I avoid using the term ‘core’ as much as possible.
If you were a fitness professional in the early 2000s, you heard all about how the ‘core’ was a) the key to everything from ballet to bulletproofing and b) you needed to buy X gadget or take Z course on ‘core stability.’ I remember contemplating a BOSU ball with Watson and joking about how much time we had to log to get our pilot’s license (I’ve accumulated about two minutes since 2003. Last I heard, he was at around five.) We still hear from sport coaches that their team needs to work their ‘core’ more; I hope that, five years from now, they’re talking about squats.
In CrossFit, we talk about ‘midline stability’ – the ability to hold your ‘core’ in the correct position while your limbs , pelvis and trunk move. That correct position changes rapidly, but rigidity must be balanced with flexibility at the correct ratio throughout the whole movement.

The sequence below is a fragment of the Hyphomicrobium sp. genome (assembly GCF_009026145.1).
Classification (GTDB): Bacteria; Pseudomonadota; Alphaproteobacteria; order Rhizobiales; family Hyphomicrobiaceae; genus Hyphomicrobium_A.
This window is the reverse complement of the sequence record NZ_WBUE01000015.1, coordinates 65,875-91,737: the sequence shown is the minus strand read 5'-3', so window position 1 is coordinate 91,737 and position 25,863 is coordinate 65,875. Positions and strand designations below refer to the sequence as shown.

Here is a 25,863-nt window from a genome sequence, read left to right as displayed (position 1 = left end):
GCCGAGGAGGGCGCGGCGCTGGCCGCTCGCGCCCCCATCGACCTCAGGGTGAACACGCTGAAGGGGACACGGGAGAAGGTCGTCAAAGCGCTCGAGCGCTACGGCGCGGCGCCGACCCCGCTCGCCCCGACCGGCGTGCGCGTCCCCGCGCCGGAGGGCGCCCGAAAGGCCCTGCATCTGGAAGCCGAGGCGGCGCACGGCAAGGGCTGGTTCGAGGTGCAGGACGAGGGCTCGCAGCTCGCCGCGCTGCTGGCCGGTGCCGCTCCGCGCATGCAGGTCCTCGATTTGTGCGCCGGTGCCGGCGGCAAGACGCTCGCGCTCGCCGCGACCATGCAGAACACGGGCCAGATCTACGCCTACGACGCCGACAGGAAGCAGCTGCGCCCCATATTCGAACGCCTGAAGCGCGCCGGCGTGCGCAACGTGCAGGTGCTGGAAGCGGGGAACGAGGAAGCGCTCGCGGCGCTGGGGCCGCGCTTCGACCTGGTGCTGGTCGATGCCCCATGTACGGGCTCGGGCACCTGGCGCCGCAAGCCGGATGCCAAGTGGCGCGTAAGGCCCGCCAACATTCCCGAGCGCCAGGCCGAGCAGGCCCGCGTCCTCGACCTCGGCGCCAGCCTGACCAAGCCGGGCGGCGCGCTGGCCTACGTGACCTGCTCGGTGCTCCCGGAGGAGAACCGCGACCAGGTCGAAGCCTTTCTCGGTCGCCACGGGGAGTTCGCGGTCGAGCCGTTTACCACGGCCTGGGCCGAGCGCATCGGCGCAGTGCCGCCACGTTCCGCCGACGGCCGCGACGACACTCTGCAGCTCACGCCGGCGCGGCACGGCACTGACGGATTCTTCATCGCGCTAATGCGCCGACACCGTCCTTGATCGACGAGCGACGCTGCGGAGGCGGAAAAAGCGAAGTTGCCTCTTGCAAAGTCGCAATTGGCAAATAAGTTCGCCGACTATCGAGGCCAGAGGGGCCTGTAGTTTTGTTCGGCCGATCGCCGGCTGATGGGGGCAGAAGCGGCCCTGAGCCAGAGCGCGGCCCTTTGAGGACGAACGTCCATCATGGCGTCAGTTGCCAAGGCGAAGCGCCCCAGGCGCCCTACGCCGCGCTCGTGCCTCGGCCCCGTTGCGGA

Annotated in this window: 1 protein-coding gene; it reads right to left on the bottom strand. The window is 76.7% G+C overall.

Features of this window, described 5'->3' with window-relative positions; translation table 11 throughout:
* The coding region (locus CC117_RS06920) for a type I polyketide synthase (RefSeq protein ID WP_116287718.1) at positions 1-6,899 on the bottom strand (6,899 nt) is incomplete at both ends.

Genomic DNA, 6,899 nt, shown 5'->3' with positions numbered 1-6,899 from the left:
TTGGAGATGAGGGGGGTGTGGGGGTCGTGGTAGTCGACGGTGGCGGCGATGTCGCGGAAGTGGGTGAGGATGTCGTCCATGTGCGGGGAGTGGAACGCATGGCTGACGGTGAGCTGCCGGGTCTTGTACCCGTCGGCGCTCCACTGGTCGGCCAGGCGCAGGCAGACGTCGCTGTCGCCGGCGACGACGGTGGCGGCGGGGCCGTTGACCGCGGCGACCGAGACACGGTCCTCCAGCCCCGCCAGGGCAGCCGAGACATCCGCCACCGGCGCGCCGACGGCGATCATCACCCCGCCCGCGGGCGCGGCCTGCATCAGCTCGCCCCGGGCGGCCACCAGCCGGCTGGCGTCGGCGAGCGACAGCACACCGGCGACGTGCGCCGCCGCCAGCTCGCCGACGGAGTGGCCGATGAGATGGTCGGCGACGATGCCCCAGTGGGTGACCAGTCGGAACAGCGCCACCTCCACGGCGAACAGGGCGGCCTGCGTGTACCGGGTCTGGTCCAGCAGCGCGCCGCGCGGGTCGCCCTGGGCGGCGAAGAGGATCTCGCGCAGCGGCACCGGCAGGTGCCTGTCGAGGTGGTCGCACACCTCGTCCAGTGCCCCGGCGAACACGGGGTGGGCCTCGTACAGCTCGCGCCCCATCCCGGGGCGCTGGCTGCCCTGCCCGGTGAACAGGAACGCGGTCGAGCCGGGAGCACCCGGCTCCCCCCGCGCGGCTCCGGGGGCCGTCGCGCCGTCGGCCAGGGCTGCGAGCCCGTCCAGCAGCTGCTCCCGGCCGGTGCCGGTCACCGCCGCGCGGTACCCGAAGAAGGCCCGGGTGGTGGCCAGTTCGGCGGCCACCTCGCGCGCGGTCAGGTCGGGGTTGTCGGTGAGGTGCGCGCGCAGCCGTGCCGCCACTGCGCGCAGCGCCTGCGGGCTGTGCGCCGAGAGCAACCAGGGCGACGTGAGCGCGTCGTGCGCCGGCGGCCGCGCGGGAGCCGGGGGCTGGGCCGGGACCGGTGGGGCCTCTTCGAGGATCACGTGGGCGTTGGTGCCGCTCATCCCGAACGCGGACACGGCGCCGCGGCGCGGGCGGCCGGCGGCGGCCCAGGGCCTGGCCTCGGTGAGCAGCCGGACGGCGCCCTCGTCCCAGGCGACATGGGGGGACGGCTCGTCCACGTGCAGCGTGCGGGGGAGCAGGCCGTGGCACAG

You can read more on the subject, including the use of belts, here. The original article from CrossFit Journal on ‘core-to-extremity’ movements is here.
The ‘core-to-extremity’ principle holds that the best exercises rely on muscle contraction close to the midline. Deadlifts start from the hips; so do snatches. The movements radiate outward from the largest, most powerful, and (hopefully) most stable muscle groups. Force is generated from the midline, and travels out like a whipcrack.
With that in mind, it makes sense to create the strongest support system possible. You need both the maximal bracing potential and the capacity to hold that bracing through the full range of motion required for the lift. How often do you see a maximal deadlift that looks good at the floor, but then pulls the lifter forward as the bar passes the knees, rounding their back? Their traps could be weak, or their lats…whatever the case, their spine is no longer being supported to match the demands of the load. Connective tissue will take the overload…until it can’t.
If you want to be a better athlete, you need a stable base. This week, you’ll accumulate an hour of planking. Transverse abdominis is the target here, not rectus abdominis (the ‘six-pack’ muscle.)
Break up the 60 minutes any way you like. Record your score on the ‘comments’ section of this blog post, on our facebook page, or on the PR board at the Park. 60 x 1 minute holds will be useful if that’s your limit!
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